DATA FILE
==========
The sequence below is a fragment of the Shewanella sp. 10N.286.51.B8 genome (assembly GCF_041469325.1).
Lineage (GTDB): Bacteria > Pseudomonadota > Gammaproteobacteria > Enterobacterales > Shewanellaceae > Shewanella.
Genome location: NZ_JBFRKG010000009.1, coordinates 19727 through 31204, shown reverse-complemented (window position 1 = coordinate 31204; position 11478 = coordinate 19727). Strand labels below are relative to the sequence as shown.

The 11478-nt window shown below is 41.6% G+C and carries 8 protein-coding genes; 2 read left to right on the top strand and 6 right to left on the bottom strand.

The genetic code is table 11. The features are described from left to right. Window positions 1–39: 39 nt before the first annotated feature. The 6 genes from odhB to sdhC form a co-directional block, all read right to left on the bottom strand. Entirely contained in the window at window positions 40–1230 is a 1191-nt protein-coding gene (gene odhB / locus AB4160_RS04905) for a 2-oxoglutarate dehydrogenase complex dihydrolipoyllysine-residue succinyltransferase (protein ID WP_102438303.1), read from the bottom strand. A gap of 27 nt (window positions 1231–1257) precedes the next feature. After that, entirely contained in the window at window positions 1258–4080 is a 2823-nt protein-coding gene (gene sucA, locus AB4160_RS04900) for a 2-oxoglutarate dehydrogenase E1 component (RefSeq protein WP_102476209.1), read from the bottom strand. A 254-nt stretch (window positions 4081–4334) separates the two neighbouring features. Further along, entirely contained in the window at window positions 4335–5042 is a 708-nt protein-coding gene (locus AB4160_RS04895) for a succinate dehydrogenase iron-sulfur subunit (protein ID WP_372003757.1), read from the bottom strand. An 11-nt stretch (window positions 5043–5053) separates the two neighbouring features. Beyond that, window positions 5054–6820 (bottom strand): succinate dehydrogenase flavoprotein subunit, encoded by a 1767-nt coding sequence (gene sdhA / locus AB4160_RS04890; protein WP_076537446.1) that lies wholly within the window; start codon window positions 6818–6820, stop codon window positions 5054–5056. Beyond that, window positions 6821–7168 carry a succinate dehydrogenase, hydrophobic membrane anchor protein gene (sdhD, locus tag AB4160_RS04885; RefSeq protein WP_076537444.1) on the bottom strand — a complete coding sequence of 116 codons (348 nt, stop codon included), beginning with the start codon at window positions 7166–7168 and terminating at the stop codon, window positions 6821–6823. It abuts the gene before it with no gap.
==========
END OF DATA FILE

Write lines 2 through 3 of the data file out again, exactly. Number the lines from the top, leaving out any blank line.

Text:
Lineage (GTDB): Bacteria > Pseudomonadota > Gammaproteobacteria > Enterobacterales > Shewanellaceae > Shewanella.
Genome location: NZ_JBFRKG010000009.1, coordinates 19727 through 31204, shown reverse-complemented (window position 1 = coordinate 31204; position 11478 = coordinate 19727). Strand labels below are relative to the sequence as shown.